Atmosphere is a very dynamic region of the earth. Human activities continuously generate particulate matter, commonly known as aerosols, and many other polluting gases, like CO, CO2, CH4, CFC, NOx, etc from vehicle exhausts, industrial emissions and other sources. They cause radiative changes and chemical imbalances in the atmosphere that lead to climate change and affect the entire life on the globe, through equity and economics of nations. Next to space essential for the life forms to manifest themselves, the air we breathe is the fundamental need for life to survive on this planet. Green house gases and their role in modulating regional climate are well established. Earth’s atmosphere is no longer indolent to the capricious dump of pollutants into it by any nation as its brunt is borne by all, mainly by its neighbours. Natural green house gases like water vapour readjust global rainfall patterns while carbon dioxide sinks less over the diminishing green cover of the globe. More lethal and noxious gases like carbon monoxide (CO) and surface ozone has been on the increase in the last century. Both have anthropogenic components from the industries, transport and forest sectors. Therefore a close audit and stocktaking their abundance and estimating residence time of these pollutants is vital to the global green economy. The programmes of ASD have been formulated to address these issues.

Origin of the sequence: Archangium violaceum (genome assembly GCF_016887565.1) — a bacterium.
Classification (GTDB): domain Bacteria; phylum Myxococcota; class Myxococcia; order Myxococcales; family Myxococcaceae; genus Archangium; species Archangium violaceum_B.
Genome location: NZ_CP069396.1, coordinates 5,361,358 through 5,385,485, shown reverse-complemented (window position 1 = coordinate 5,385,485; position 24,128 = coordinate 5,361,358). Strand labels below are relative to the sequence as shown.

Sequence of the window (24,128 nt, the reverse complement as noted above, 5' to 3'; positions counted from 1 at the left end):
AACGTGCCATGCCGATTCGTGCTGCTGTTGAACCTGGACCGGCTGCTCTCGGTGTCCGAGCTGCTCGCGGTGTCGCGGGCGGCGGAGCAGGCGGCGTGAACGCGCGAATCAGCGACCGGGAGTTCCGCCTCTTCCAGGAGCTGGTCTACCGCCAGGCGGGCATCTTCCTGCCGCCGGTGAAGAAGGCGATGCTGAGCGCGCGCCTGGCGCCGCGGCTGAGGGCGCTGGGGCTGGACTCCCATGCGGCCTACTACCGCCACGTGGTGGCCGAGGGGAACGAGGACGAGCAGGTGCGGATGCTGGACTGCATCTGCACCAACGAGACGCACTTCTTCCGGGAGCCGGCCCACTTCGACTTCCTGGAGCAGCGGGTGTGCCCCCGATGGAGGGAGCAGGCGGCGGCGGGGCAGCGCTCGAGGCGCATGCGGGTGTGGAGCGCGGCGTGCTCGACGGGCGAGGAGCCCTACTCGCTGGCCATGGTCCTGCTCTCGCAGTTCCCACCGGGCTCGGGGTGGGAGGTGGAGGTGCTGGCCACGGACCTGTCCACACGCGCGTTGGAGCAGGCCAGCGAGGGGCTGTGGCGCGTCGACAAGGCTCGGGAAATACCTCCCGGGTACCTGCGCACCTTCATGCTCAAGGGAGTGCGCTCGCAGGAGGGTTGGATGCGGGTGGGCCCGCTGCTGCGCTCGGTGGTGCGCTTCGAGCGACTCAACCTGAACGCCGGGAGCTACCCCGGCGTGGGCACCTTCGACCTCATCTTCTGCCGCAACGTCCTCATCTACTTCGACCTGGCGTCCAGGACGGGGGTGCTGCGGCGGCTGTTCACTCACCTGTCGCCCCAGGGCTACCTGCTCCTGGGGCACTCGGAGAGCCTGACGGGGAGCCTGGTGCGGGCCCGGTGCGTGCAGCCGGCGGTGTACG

The amount of solar UV-B radiation reaching the earth’s surface, rainfall intensity and rain drop size distribution and the impact of orography on rainfall and climate are areas that deserve attention. Global scientific concerns like climate change, its anthropogenic causes and mitigation methods to contain them are on the rise. Landuse changes and urban development also cause changes in microclimate and introduce air and noise pollution. Thus, the atmosphere is exposed to dynamic interferences from human activities. Therefore, a study of atmospheric dynamics in terms of climate and climate change is very pertinent. Regular monitoring of solar UV-B radiation reaching the earth’s surface and atmospheric minor species such as methane, carbon monoxide and surface ozone helps in understanding diurnal changes and their impact on regional climate change.
In India, Kerala state is known to have relatively high lightning incidence. The nature of spatial and temporal distribution of past incidents, type of thunderclouds which cause lightning, the topography, proximity to a mountain range and sea point to the possibility of the mountain weather aiding in Cumulonimbus cloud formation. A study on the role of mountain weather in convective cloud formation in the nearby Western Ghats mountain range could lead to a better understanding of the lightning incidences in the State.
It is imperative that outcomes of research in basic sciences should translate to the benefit of mankind. Meeting these challenges and catering to the needs of the society is a growing concern. Biophotonics research that deals with the interaction of radiation with biosphere shows great potential in earth and life sciences research, such as in remote sensing the health of corals and vegetation, non-invasive detection of (pre)cancers and targeted antimicrobial and cancer therapy. It is expected that this fast-evolving sector of scientific convergence, integrating laser, optical physics, medical science and biology would go a long way in improving the quality of life of human beings.